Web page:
PRESCRIPTION DRUG FAQs
Can prescription drugs cause drug addiction?
Prescription pain reliever misuse is the second most common form of illicit drug use in the United States, with 3.6% of the population misusing pain medication. According to the National Institute on Drug Abuse and Addiction, an estimated 18 million people have misused prescription medications at least once in the past year. The 2017 National Survey on Drug Use and Health estimated two million Americans misused pain medication, more than one million misused prescription stimulants, and over 1.5 million misused prescription tranquilizers, and over 270,000 misused sedatives. Prescription drug abuse in the nation varies by age, gender, and other factors, but prescription drugs are addictive because of easy access. Some prescription drugs are more addictive than others, and many of these drugs affect the reward center within your brain. The effects create a pleasurable high that can motivate you to take the drug again.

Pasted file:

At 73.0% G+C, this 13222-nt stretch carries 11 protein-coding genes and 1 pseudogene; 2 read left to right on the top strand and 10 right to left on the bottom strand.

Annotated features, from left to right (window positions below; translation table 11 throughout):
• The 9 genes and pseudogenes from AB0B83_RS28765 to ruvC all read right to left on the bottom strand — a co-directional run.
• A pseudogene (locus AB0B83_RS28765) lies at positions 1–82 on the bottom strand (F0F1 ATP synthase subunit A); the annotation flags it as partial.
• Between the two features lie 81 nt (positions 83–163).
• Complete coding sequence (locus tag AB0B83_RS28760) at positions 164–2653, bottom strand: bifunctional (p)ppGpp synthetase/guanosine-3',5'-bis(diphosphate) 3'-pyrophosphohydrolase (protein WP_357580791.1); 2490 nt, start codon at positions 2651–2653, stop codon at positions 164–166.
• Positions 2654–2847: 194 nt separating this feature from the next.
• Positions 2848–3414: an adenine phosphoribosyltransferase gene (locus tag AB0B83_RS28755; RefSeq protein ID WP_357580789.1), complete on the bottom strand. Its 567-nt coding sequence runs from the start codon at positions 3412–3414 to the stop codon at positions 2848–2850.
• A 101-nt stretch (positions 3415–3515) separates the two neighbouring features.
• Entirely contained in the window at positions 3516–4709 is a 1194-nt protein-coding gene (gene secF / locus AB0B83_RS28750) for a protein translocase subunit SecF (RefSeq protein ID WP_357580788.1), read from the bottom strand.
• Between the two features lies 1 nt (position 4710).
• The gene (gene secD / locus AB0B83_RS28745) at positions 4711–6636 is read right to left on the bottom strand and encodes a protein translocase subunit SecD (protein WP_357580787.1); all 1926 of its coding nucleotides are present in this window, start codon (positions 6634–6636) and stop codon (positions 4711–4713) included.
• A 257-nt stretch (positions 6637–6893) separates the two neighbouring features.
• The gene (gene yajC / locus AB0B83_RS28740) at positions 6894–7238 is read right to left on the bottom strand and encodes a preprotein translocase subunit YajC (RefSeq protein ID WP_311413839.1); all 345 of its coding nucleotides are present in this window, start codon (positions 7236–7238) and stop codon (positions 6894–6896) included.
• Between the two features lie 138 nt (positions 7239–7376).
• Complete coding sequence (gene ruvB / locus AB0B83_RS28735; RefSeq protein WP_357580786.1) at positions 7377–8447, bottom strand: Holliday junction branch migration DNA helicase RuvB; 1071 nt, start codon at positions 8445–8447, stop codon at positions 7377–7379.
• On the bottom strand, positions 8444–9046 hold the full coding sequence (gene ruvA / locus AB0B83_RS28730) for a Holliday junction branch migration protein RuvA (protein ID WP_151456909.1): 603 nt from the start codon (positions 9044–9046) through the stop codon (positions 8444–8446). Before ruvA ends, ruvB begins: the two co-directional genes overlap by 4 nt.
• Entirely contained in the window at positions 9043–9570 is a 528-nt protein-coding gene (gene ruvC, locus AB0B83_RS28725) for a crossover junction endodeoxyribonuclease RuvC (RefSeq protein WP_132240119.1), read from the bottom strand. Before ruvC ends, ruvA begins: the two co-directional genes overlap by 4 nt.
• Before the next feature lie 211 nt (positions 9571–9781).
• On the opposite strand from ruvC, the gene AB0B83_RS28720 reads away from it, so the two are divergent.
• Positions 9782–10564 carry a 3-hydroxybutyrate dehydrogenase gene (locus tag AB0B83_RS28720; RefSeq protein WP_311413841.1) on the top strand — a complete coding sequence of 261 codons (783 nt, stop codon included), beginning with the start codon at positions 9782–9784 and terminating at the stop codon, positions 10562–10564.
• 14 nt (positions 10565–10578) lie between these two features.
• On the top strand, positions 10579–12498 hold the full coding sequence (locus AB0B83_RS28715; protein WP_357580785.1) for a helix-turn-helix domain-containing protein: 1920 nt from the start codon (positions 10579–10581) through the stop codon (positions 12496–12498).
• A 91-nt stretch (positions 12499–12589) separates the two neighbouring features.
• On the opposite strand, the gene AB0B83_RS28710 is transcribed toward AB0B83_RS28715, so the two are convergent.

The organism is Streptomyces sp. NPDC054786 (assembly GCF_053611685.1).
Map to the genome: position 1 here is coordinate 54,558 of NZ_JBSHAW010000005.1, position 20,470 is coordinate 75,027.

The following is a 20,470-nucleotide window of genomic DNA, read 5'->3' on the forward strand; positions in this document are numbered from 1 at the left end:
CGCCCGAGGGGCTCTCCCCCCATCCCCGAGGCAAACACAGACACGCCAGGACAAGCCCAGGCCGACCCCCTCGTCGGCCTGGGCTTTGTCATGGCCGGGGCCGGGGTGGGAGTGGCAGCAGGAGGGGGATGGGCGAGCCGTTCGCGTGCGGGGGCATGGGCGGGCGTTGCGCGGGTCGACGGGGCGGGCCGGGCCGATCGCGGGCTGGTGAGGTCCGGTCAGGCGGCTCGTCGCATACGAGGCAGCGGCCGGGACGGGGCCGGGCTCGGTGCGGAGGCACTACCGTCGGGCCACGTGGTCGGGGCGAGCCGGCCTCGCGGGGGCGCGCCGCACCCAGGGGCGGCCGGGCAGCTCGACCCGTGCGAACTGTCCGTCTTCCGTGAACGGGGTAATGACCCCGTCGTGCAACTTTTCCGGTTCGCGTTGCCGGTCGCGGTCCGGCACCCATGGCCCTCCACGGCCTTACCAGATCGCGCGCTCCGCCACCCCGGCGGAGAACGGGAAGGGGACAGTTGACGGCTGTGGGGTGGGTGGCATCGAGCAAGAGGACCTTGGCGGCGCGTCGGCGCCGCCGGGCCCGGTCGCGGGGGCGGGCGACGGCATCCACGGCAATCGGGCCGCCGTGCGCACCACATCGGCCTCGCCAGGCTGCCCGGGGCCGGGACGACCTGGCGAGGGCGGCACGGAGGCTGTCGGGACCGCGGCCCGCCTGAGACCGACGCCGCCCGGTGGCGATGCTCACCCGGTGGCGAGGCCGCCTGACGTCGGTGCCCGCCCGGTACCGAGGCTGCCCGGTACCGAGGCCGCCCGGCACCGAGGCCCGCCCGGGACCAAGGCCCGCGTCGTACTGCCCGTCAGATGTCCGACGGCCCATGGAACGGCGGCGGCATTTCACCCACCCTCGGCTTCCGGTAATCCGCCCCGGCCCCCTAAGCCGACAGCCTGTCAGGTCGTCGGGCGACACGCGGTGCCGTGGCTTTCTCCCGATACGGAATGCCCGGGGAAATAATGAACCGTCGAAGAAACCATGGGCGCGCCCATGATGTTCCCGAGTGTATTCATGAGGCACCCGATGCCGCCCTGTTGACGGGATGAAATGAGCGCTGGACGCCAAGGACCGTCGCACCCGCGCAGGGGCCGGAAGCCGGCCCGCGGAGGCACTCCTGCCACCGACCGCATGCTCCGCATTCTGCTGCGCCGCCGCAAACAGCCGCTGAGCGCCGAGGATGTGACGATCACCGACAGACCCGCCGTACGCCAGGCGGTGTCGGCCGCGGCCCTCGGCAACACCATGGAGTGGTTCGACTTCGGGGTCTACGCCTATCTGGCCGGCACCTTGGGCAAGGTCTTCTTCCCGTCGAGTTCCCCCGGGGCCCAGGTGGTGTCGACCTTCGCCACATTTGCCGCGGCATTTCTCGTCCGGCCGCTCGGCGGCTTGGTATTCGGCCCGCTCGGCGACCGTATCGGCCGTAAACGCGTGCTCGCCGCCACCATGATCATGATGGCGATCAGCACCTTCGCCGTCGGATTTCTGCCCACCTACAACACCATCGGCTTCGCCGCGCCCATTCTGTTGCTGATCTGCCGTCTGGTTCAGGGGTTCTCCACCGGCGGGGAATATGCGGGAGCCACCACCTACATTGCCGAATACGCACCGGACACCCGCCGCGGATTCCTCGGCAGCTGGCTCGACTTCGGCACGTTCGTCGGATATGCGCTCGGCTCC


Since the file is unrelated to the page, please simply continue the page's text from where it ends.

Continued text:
Prescription drugs cause addiction quite easily, and most prescription drug addictions start with the misuse of a prescription that is meant for short-term as-needed use. Opioids are one of the most commonly abused prescription drugs, and these drugs produce a euphoric effect. The symptoms of misuse include euphoria, lethargy, drowsiness, confusion, dizziness, headaches, seizures, nausea, and difficulty breathing. Some of the commonly abused pain medications include hydrocodone, oxycodone, codeine, fentanyl, and meperidine. The regular use of any one of these drugs creates dependency leading to difficult withdrawal symptoms. Central nervous system depressants such as barbiturates and benzodiazepines are commonly abused throughout the country. Some common brand names include Xanax, Klonopin, Valium, and these drugs cause dependency and dangerous withdrawal symptoms.